Graves v. Carriage Park Villas et al

Filing 18

ORDER Granting 10 Motion to Dismiss and 29 Motion for Leave to File a Second Amended Complaint. Amended Complaint due no later than 21 days after the issuance of this order. Signed by Judge Gloria M. Navarro on 4/6/11. (Copies have been distributed pursuant to the NEF - ASB)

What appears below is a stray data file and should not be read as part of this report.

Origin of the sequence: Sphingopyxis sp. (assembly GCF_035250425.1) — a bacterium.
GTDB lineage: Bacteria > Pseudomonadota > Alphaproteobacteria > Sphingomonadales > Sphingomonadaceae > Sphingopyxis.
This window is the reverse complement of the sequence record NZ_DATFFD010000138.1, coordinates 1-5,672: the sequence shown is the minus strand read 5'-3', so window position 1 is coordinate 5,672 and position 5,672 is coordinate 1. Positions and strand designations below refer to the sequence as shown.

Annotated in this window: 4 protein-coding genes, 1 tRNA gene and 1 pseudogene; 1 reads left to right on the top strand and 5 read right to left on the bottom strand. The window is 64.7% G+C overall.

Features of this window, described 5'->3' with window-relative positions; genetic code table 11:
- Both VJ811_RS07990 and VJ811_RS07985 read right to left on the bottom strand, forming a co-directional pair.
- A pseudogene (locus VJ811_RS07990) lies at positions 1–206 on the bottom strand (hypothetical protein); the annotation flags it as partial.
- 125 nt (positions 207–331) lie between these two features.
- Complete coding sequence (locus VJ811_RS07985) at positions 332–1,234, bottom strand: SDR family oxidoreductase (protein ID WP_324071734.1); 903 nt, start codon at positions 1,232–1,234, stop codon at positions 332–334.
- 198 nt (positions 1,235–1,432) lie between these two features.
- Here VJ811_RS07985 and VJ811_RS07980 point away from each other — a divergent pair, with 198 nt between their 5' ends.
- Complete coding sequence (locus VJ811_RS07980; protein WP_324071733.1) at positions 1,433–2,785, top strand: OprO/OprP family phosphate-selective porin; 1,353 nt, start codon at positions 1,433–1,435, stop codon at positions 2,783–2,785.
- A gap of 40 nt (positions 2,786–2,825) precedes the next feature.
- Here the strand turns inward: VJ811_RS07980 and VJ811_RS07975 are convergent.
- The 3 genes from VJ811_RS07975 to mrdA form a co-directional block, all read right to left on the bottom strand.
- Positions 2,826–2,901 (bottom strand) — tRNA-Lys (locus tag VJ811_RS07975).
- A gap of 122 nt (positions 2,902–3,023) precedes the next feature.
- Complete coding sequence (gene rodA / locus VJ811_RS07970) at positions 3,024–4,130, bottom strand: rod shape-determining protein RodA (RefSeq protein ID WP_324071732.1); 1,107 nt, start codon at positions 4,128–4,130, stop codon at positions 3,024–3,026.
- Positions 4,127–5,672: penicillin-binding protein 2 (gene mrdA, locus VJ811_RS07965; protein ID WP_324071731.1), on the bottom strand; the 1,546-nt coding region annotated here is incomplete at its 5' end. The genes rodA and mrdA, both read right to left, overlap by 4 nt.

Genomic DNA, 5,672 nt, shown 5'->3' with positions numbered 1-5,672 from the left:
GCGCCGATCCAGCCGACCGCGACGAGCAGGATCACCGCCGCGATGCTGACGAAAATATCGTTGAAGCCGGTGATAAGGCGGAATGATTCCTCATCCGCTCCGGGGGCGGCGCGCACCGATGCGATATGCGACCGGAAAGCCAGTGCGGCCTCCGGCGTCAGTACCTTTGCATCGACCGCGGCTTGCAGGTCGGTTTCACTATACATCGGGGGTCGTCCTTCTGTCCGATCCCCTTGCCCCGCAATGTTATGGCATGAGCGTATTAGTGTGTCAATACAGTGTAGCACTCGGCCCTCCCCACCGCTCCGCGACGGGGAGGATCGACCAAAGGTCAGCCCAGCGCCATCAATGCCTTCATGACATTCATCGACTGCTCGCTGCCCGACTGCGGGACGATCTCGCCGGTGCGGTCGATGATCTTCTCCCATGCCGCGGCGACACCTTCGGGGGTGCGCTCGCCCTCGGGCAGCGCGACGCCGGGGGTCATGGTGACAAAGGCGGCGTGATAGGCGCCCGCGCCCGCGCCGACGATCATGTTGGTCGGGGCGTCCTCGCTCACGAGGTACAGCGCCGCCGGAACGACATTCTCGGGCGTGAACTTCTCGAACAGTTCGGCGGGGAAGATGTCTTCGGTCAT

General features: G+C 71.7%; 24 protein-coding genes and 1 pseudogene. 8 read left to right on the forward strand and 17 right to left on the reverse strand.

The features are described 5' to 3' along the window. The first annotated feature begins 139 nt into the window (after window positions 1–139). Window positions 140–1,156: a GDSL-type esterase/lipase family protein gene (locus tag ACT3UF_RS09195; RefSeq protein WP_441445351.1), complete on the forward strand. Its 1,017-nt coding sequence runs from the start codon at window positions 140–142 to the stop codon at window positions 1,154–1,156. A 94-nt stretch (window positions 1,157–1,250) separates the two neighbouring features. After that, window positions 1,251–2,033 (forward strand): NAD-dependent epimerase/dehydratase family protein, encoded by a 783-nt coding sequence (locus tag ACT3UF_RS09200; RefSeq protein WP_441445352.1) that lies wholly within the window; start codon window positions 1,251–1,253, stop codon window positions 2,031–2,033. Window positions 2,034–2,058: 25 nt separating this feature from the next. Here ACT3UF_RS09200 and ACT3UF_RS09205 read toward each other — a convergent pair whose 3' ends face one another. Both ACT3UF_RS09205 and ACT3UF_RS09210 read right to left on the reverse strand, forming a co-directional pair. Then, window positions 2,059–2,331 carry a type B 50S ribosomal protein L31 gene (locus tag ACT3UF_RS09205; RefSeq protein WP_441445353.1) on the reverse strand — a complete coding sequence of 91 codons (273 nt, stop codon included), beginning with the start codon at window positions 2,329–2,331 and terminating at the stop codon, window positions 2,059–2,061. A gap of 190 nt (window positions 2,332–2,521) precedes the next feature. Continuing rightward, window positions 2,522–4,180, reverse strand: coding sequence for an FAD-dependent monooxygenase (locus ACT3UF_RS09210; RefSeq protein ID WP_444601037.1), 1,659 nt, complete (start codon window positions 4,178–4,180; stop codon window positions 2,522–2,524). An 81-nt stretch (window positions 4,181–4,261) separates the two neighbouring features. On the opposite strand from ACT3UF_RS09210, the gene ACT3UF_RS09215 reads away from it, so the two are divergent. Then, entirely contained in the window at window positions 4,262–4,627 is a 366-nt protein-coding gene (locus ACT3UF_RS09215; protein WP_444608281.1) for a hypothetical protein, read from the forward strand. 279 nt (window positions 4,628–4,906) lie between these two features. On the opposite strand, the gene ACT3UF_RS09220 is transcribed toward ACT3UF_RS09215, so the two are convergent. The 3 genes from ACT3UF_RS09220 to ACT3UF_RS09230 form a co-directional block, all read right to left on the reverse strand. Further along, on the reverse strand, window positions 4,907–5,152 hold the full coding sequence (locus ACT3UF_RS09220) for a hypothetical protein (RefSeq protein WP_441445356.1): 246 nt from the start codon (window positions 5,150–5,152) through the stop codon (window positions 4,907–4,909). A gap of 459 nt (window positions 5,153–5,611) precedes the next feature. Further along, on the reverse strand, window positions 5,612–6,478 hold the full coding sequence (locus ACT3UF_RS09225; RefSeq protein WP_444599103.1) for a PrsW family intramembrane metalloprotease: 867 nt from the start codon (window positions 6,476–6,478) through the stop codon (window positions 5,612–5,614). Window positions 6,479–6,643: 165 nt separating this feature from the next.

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-PAL Graves v. Carriage Park Villas et al Doc. 18 1 2 3 UNITED STATES DISTRICT COURT DISTRICT OF NEVADA ANABEL RUIZ, et al., ) ) ) ) ) ) ) ) ) 4 5 6 Plaintiffs, vs. ALL-AMERICAN & ASSOCIATES, et al., Case No.: 2:10-cv-01312-GMN-GWF ORDER 7 8 9 10 11 12 13 14 15 16 17 18 19 20 21 22 23 24 25 Defendants. Pending before the Court are Plaintiffs' Motion for Leave to File a Second Amended Complaint (ECF No. 29) and Defendant Penta Building Group, Inc.'s Motion to Dismiss (ECF No. 8). For the reasons that follow, both motions will be GRANTED. I. BACKGROUND This lawsuit arises out of Defendant All-American & Associates' alleged failure to pay its employees all of the wages they are owed. In addition to All-American & Associates and its various alter egos, Plaintiffs included Penta Building Group, Inc. ("Penta") as a defendant because it was allegedly "the original contractor" that hired All-American & Associates as subcontractors and is therefore potentially liable under Nev. Rev. Stat. 608.150. (See Am. Compl. 23, ECF No. 24.) Plaintiffs now request leave to file a Second Amended Complaint, in which they seek to add Alfredo Zamudio, Juan Magallanes, and Vincente Cuevas as Plaintiffs and APCO Construction as a Defendant. These new Plaintiffs allegedly worked for All-American & Associates on a project for which APCO Construction was the original contractor, thus making APCO Construction potentially liable under Nev. Rev. Stat. 608.150. (See Ex. 1, 26, ECF No. 29.) Mr. Cuevas also appears to have worked for All-American & Associates Page 1 of 7 Dockets.Justia.com 1 2 3 4 5 6 7 8 9 10 11 12 13 14 15 16 17 18 19 20 21 22 23 24 25 on a project for which Defendant Penta was allegedly the original contractor. (See Ex. D, ECF No. 35.) Defendant Penta opposes Plaintiffs' Motion for Leave to File a Second Amended Complaint, arguing that the parties Plaintiffs propose to add do not have a sufficient relationship to the transaction or occurrence underlying the First Amended Complaint to warrant joinder in the Second Amended Complaint. Penta further argues that leave to amend should not be given because many of the over 1,100 pages of exhibits attached to the proposed Complaint are irrelevant and improperly labeled. II. DISCUSSION A. Motion for Leave to Amend Public policy strongly favors determination of cases on their merits; therefore, leave to amend the pleadings is freely given unless the opposing party makes a showing of undue prejudice, bad faith, dilatory motive, or futility of amendment on the part of the moving party. See Foman v. Davis, 371 U.S. 178, 182 (1962). This policy of freely giving leave to amend "is to be applied with extreme liberality." Eminence Capital, LLC v. Aspeon, Inc., 316 F.3d 1048, 1051 (9th Cir. 2003). "Absent prejudice, or a strong showing of any of the remaining Foman factors, there exists a presumption under Rule 15(a) in favor of granting leave to amend." Id. Further, parties may be joined in a lawsuit if the right to relief asserted against or by them arises "out of the same transaction, occurrence, or series of transactions or occurrences" and any question of law or fact common to all of the plaintiffs or defendants, as appropriate, will arise in the action. Fed. R. Civ. P. 20(a). Here, all of the proposed plaintiffs' claims, like those of the current Plaintiffs, arise out of All-American & Associates' alleged failure to pay them for every hour worked and to compensate them for working overtime during a series of construction projects. All of them articulate claims that Page 2 of 7 1 2 3 4 5 6 7 8 9 10 11 12 13 14 15 16 17 18 19 20 21 22 23 24 25 will require an examination of whether they were paid for each hour worked in compliance with Nevada and Federal law and whether they were paid properly for their overtime labor under Nevada and Federal law. Thus, joinder is appropriate with regard to the proposed plaintiffs. To find otherwise would be to force All-America & Associates' employees to file separate suits based on interrelated underlying facts, which would clearly not further the interests of judicial economy and efficiency. Proposed-Defendant APCO Construction may also be joined because the right to relief asserted against it arises out of the series of projects on which All-American & Associates was acting as APCO Construction's subcontractor when it allegedly failed to properly pay its employees. Common to APCO Construction and the other Defendants will be the question of whether All-American & Associates paid its employees for every hour they worked and properly paid them overtime. APCO Construction could be held liable for the monies owed on its project pursuant to Nev. Rev. Stat. 608.150. Although Penta claims that the proposed Second Amended Complaint would be "highly prejudicial," (Resp. 8:5, ECF No. 35), Penta does not clearly articulate exactly what the prejudice to it would be. Part of Penta's argument seems to be that the Second Amended Complaint is untimely because the lawsuit was commenced seven months ago; however, undue delay alone is not enough to support denial of a motion for leave to amend, Bowles v. Reade, 198 F.3d 752, 758 (9th Cir. 1999). Penta also contends that "Penta should not be forced to respond to a proposed Second Amended Complaint with over a thousand pages of documents that have nothing to do with the allegations against it." (Resp. 5:20-22, ECF No. 35) However, if the documents are truly irrelevant to the claims against Penta, then these documents will hardly be burdensome for Penta to address and respond to. Penta further contends that leave to amend should not be granted because, as the over Page 3 of 7 1 2 3 4 5 6 7 8 9 10 11 12 13 14 15 16 17 18 19 20 21 22 23 24 25 1,100 pages of exhibits attached to the Complaint are generally irrelevant and improperly marked, the "Second Amended Complaint would not survive a Motion to Strike under Rule 12(f)." (Resp. 8:27-28, ECF No. 35.) Federal Rule of Civil Procedure 12(f) provides that "[t]he court may strike from a pleading an insufficient defense or any redundant, immaterial, impertinent, or scandalous matter." Fed. R. Civ. P. 12(f). Thus, were Penta to specifically set forth the exhibits that it deems to be immaterial and/or impertinent, the Court could plausibly strike those exhibits or portions of them. However, the rule does not provide that the complaint, itself, will be stricken in its entirety merely because "the vast majority of the 1,170 pages of documents [attached to it] have nothing to do with any alleged wage and hour claims," (Resp. 8:28-9:1, ECF No. 35). Penta's argument that granting leave to file the Second Amended Complaint would be futile is therefore unconvincing. Plaintiffs' Motion for Leave to Amend (ECF No. 29) will be granted. B. Motion to Dismiss 1. Standard Federal Rule of Civil Procedure 8(a)(2) requires only "a short and plain statement of the claim showing that the pleader is entitled to relief" in order to "give the defendant fair notice of what the . . . claim is and the grounds upon which it rests." Conley v. Gibson, 355 U.S. 41, 47 (1957). Federal Rule of Civil Procedure 12(b)(6) mandates that a court dismiss a cause of action that fails to state a claim upon which relief can be granted. A motion to dismiss under Rule 12(b)(6) tests the complaint's sufficiency. See North Star Int'l. v. Arizona Corp. Comm'n., 720 F.2d 578, 581 (9th Cir. 1983). When considering a motion to dismiss under Rule 12(b)(6) for failure to state a claim, dismissal is appropriate only when the complaint does not give the defendant fair notice of a legally cognizable claim and the grounds on which it rests. See Bell Atl. Corp. v. Twombly, 550 U.S. 544, 555 (2007). In considering whether the complaint is sufficient to state a claim, the Court will take all Page 4 of 7 1 2 3 4 5 6 7 8 9 10 11 12 13 14 15 16 17 18 19 20 21 22 23 24 25 material allegations as true and construe them in the light most favorable to the plaintiff. See NL Indus., Inc. v. Kaplan, 792 F.2d 896, 898 (9th Cir. 1986). The Court, however, is not required to accept as true allegations that are merely conclusory, unwarranted deductions of fact, or unreasonable inferences. See Sprewell v. Golden State Warriors, 266 F.3d 979, 988 (9th Cir. 2001). A formulaic recitation of a cause of action with conclusory allegations is not sufficient; a plaintiff must plead facts showing that a violation is plausible, not just possible. Ashcroft v. Iqbal, 129 S. Ct. 1937, 1949 (2009) (citing Twombly v. Bell Atl. Corp., 550 U.S. 554, 555 (2007)). 2. Analysis Penta originally filed its Motion to Dismiss (ECF No. 8) with regard to the initial Complaint, but the Motion is equally applicable to the First and Second Amended Complaints, as the allegations against Penta in the later Complaints are not substantively different. In Nevada, an "original contractor" is liable for its subcontractors' nonpayment of "indebtedness for labor": Every original contractor making or taking any contract in this State for the erection, construction, alteration or repair of any building or structure, or other work, shall assume and is liable for the indebtedness for labor incurred by any subcontractor or any contractors acting under, by or for the original contractor in performing any labor, construction or other work included in the subject of the original contract, for labor, and for the requirements imposed by chapters 616A to 617, inclusive, of NRS. Nev. Rev. Stat. 608.150(1). Establishing that the defendant is an "original contractor" is therefore an essential element of a claim arising under Nev. Rev. Stat. 608.150. See Carpenters Southwest Administrative Corp. v. Thomas & Associates Mfg., No. 2:09-cv- Page 5 of 7 1 2 3 4 5 6 7 8 9 10 11 12 13 14 15 16 17 18 19 20 21 22 23 24 25 02202-GMN-PAL, 2010 WL 2763716 (D. Nev. July 12, 2010) (dismissing a claim of liability under Nev. Rev. Stat. 608.150 where the complaint alleged facts indicating an owner-general contractor relationship, rather than a general contractor interacting with a subcontractor). Here, Plaintiffs have failed to plead facts sufficient to make it plausible that Penta was, in fact, the original contractor. Instead, Plaintiffs merely plead--in an impermissibly conclusory manner--that "Defendant Penta Building Group, Inc. was at all times an original contractor as that term is used in NRS 608.150," (Ex. 1, 50, ECF No. 29). Such a statement is only a legal conclusion and, without supporting facts, is insufficient to state a claim upon which relief can be granted. Plaintiffs need not provide detailed factual allegations, but they must plead enough facts to make it plausible that Penta was, indeed, an original contractor. None of Plaintiffs' Complaints have done so, nor have the relevant paragraphs of the Complaints cited to attached exhibits that tend to indicate that Penta was the original contractor. Accordingly, Plaintiffs' claims against Penta are dismissed with leave to amend. Because the Court was able to resolve the Motion to Dismiss on these grounds, it need not address the alternative grounds upon which Penta bases its motion, a few of which the Court has rejected in previous cases, see, e.g., Daprizio v. Harrah's Las Vegas, Inc., No. 2:10-cv-00604-GMN-RJJ, 2010 WL 5099666 (D. Nev. Dec. 07, 2010). CONCLUSION IT IS HEREBY ORDERED that Plaintiffs' Motion for Leave to File a Second Amended Complaint (ECF No. 29) is GRANTED. IT IS FURTHER ORDERED that Defendant Penta Building Group, Inc.'s Motion to Dismiss (ECF No. 8) is GRANTED. Plaintiffs' claims against Defendant Penta Building Group, Inc. in the Second Amended Complaint are dismissed with leave to amend. If Plaintiffs choose to amend, the newly-amended Complaint is due no later than twenty-one Page 6 of 7 1 2 3 4 5 6 7 8 9 10 11 12 13 14 15 16 17 18 19 20 21 22 23 24 25 (21) days after the issuance of this order. DATED this 6th day of April, 2011. ________________________________ Gloria M. Navarro United States District Judge Page 7 of 7